Calling a function from another function in Python
In this tutorial, we will learn how to call a function from another function in Python.
Let’s focus on the definition of a function.
Certainly, a function consists of a set of statements to perform a specific task.
This is how a function looks like.
def fun(): # function definition print ("Hey u called fun()") fun() # calling a function
Hey u called fun()
The moment fun() is executed,
- The control goes to function definition.
- After, executing that function it returns back.
Call a function from another function in Python
We are going to understand this concept in two ways mainly,
- A sample example to show how it works
- A real-time program to show its usability in programming.
So, in the first step, there are two sample functions namely fun1( ) and fun2( ).
Therefore, we are going to call fun2( ) from fun1( ).
def fun2(): print ("Called by fun1()") def fun1(): # function definition print ("Called by main function") fun2() # calling fun2() from fun1() fun1() # calling a function
Called by main function Called by fun1()
Moreover, the above code shows the possibility of calling many other functions from a function itself.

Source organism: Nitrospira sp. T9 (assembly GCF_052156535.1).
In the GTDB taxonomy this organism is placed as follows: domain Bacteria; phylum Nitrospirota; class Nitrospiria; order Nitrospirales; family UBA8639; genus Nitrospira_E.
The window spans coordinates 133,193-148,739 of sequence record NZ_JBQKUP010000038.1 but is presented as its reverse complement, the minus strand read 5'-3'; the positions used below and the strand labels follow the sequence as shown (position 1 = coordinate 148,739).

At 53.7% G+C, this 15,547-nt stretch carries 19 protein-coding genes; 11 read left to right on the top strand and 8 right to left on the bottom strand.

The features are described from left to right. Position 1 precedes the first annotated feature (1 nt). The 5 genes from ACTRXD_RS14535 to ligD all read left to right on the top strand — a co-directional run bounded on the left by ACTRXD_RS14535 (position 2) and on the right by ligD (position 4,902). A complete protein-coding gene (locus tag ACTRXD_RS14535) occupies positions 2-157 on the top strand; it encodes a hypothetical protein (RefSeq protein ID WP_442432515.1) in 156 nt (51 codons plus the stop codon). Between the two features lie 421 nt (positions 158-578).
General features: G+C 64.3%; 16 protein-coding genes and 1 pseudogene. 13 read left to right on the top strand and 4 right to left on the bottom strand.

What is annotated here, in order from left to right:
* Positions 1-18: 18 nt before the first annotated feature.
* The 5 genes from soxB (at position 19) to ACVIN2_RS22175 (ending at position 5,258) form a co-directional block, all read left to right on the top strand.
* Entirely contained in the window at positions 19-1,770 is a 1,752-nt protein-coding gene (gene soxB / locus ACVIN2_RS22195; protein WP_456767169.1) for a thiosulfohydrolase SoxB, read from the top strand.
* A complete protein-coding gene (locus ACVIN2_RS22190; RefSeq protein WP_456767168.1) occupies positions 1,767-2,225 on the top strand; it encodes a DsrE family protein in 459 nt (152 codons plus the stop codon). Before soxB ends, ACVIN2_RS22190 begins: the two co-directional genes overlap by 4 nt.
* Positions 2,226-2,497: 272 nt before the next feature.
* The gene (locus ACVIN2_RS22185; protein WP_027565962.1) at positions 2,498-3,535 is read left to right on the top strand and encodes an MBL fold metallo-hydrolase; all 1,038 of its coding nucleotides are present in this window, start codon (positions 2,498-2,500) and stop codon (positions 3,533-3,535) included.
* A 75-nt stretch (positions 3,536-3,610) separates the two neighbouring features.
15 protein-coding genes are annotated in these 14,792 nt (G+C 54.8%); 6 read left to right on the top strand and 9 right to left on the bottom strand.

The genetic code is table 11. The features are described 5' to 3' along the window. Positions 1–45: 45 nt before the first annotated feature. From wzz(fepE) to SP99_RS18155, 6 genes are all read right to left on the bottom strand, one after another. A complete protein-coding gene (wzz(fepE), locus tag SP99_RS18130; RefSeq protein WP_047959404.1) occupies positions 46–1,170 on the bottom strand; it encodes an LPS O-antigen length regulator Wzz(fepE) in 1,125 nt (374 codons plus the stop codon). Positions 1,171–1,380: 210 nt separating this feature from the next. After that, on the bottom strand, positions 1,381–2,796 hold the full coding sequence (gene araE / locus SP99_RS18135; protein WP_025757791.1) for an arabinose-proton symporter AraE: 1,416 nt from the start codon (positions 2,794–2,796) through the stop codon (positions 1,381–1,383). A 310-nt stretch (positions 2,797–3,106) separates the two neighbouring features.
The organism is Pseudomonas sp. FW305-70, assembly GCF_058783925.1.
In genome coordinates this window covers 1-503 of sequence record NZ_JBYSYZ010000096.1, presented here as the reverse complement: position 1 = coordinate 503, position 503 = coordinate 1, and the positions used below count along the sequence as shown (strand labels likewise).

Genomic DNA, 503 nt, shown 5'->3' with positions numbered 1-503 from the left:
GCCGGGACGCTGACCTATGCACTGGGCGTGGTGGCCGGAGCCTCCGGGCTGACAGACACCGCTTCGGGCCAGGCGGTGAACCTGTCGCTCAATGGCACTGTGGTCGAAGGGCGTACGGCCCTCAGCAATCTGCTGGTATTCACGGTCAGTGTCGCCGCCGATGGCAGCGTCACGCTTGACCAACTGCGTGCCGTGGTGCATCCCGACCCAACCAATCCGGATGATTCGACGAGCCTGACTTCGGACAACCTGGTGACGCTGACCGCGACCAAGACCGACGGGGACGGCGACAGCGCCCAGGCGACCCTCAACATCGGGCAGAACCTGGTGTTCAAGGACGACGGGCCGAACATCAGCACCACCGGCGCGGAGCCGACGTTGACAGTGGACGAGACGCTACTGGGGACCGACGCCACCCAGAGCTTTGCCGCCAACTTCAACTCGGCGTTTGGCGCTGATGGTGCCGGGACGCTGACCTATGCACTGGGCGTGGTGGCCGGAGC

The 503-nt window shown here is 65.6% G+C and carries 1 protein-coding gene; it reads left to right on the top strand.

A program to print all the Armstrong numbers in a given range [a,b]:
While doing the coding for this program, it could be very much clear with the concept of calling a function from another function.
Now, quickly let’s implement it.
A number is said to be Armstrong if and only if,
- The sum of individual digits raised to the power of the number of digits equals the original number.
It seems complex, no it isn’t. Let’s understand by an example.
Take n = 153
Number of digits in n = 3
Therefore sum = (1*1*1) + (5*5*5) + (3*3*3) = 153 [ the digits are cubed as the total digits in n = 3]
As the original number equals the sum, it’s an Armstrong number.
Now moving on to implement the code, by using the concept of calling a function from another function.
def Total_sum(nod,k): s = 0 while(k > 0): r = k % 10 s += (r**nod) # a**b is a raised to power b k //= 10 return s # returns the calculated sum def Number_of_digits(num): # function to calculate number of digits in a number c = 0 while (num>0): c+=1 num//=10 return c def isArmstrong(n): k = n nod = Number_of_digits (k) # calling a Number_of_digits function sum_of_digits = Total_sum (nod,k) # calling Total_sum function from another function isArmstrong() if (sum_of_digits == n): return True return False a = int(input("Enter the lower range :")) b = int(input("Enter the higher range :")) print ("The Armstrong numbers in the given range",a, "and",b,"are") for i in range(a,b+1): if(isArmstrong(i)): print (i)
Output : Enter the lower range : 150 Enter the higher range : 2000 The Armstrong numbers in the given range 150 and 2000 are 153 370 371 407 1634
Hope, the concept is pretty clear and,
This is how the functions come in handy and have more flexibility when they are used to call other functions from their function definition.
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